What is the Difference Between an Occupational Therapist and a Social Worker?

Last Updated: June 10, 2024

It’s easy to get confused when trying to understand what constitutes a social worker. An occupational therapist could almost be considered a social worker, but is instead classified as a health care specialist. To make matters even more confusing, there is job position named “occupational social worker,” which is a type of social worker. We’ll try to clarify things here.

Occupational Therapist

An occupational therapist (OT) helps people with physical, mental or developmental disabilities. Sometimes this involves training them to do everyday tasks; for patients who have suffered from serious injuries or disabilities, this can include tasks as basic as cooking, eating, grooming and dressing.

For patients with serious permanent disabilities like cerebral palsy, spinal cord injuries or muscular dystrophy, an OT can train the patient in the use of adaptive equipment like wheelchairs, orthotics and aids for things like eating, speaking or dressing.

Some OTs work with people whose ability to do their job has been impaired. The OT can help re-train the client, help find a new job, plan work activities and help employers make adjustments in the workplace to aid the client.

Related: Differences Between an LMFT and LCSW

OTs can also work with the elderly, helping them adjust to declining abilities or training them to use adaptive equipment. OTs can also assess the home environment to make sure they are no hazards that might cause falls or accidents. An OT can also assess whether an elderly person can still safely drive and can arrange for alternative means of transportation.

Some OTs specialize in working with mental health patients and those with learning disabilities. They help patients learn to engage in and cope with everyday life. The OT guides the patients toward simple activities that the patient enjoys doing and assists them in those activities if necessary.

Some OTs work in substance abuse clinics, helping them get back on their feet by learning to readjust to the working world.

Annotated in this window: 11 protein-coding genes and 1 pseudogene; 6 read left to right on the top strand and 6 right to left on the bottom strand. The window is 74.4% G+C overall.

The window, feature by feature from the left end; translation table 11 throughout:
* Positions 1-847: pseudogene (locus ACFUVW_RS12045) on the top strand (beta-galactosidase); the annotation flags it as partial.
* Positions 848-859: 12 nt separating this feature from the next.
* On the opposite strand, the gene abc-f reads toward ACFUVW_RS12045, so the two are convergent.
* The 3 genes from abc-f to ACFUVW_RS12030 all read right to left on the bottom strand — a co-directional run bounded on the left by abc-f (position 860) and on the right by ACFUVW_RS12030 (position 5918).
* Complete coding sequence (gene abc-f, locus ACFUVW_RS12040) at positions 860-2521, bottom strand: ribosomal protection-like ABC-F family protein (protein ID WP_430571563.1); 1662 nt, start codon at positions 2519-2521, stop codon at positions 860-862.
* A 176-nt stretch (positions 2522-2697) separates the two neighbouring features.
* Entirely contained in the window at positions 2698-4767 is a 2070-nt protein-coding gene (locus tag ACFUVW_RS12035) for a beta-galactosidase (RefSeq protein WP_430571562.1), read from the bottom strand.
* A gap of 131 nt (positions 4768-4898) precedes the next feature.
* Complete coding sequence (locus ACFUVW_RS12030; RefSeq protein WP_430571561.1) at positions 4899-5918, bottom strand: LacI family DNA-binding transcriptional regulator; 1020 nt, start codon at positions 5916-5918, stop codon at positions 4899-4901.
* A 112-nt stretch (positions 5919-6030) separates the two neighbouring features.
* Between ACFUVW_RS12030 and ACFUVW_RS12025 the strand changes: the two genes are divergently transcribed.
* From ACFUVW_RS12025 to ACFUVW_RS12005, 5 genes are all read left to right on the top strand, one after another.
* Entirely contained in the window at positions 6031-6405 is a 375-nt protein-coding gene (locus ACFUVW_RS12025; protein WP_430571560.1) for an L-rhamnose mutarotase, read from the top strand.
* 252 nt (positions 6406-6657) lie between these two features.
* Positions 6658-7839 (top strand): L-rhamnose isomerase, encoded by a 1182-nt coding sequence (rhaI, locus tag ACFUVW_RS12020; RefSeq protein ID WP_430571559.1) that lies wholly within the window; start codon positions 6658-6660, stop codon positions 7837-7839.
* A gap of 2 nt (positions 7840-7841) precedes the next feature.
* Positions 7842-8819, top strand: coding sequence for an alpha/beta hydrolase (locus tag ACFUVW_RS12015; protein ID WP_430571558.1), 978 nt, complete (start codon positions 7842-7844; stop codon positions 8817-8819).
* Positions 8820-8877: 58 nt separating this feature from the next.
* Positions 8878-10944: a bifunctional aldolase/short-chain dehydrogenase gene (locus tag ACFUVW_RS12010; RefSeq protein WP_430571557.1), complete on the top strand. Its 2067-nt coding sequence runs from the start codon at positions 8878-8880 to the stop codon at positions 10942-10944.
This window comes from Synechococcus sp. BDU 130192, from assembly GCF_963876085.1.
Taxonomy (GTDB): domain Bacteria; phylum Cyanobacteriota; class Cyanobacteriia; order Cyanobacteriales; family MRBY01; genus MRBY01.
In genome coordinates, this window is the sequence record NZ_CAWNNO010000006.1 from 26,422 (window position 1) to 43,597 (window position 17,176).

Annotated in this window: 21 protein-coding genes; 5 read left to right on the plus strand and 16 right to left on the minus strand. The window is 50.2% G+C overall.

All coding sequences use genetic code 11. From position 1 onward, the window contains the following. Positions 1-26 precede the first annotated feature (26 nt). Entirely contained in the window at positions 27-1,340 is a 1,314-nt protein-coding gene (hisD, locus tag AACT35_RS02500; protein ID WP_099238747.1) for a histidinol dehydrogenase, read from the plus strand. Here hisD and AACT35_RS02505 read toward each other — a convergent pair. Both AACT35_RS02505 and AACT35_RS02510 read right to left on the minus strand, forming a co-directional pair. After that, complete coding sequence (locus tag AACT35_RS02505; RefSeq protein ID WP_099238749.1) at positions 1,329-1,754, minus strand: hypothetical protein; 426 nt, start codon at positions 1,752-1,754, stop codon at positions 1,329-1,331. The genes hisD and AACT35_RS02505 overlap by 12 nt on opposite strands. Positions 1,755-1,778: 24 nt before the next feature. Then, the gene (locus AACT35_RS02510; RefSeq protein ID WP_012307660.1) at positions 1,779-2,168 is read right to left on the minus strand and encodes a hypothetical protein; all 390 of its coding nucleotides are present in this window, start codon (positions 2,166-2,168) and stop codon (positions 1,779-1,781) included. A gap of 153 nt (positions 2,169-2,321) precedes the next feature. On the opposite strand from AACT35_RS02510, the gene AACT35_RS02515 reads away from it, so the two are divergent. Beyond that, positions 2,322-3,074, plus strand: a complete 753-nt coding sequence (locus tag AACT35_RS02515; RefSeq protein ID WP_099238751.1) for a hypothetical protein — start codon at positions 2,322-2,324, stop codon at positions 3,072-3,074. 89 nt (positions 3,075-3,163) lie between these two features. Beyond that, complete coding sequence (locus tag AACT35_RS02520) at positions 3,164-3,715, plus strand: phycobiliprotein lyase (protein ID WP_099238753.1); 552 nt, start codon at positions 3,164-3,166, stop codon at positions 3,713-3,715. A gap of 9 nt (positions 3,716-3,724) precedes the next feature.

OTs can also work with terminally ill patients, helping them restore or maintain their abilities in order to regain self-confidence and self-importance.

More than half of all OTs work in hospitals or in the offices of other health care professionals. Others work in nursing homes, schools or for home health services. The work of OTs can be physically demanding, as they often lift patients and heavy equipment.

Social Worker

A social worker is someone who performs work that is geared toward the betterment of people in need. Social work can serve individuals, couple, families groups or communities, and can take the form of research, community organization, direct practice, intervention or teaching. The beneficiaries of social work can include those who are victims of poverty, social injustice, oppression or mental or physical disabilities.

Related: Careers in Social Work

One of the most common tasks of a social worker is case management—the linking of a client with the proper agency, service or program that can help meet the client’s needs. Those needs might include housing, legal aid, financial assistance, job placement or education.

Other tasks of a social worker might include:

  • serving as an advocate for a client in order to help resolve a crisis or dispute
  • collaborating with other professionals who serve the same client
  • counseling clients in individual or group sessions in order to help them overcome substance abuse, recover from an accident or illness or adjust to new life conditions
  • planning the discharge of clients from care facilities
  • monitoring the progress of clients
  • organizing support groups for clients

Most social workers specialize in a particular area. But even those who specialize in an area often wind up wearing many hats. Here are some of the specialty areas of social work:

An occupational social worker helps employees deal with problems that might affect their job performance, while also aiding the companies that hire them. Occupational social workers can help improve the efficiency, productivity and morale of workers, while improving the company’s bottom line.

A forensic social worker works within the justice system, with law enforcement agencies or in correctional facilities. Their jobs might include assisting victims of crime, working in forensic mental health hospitals, acting as an advocate in court or helping to deal with child custody issues that involve neglect or abuse.

A mental health social worker helps mentally- or emotionally-challenged clients by counseling them individually or in group sessions, and well as by helping them deal with daily routines. They can work for out-patient or in-patient facilities or set up a private practice. Some work in substance abuse facilities.

A children’s social worker helps minors, sometimes arranging adoptions or seeking out foster homes for abused or abandoned children. They sometimes visit teachers, guidance counselors or principles to discuss a child’s problems in school, including teen pregnancy. They can also assist single parents who are struggling to make end meets.

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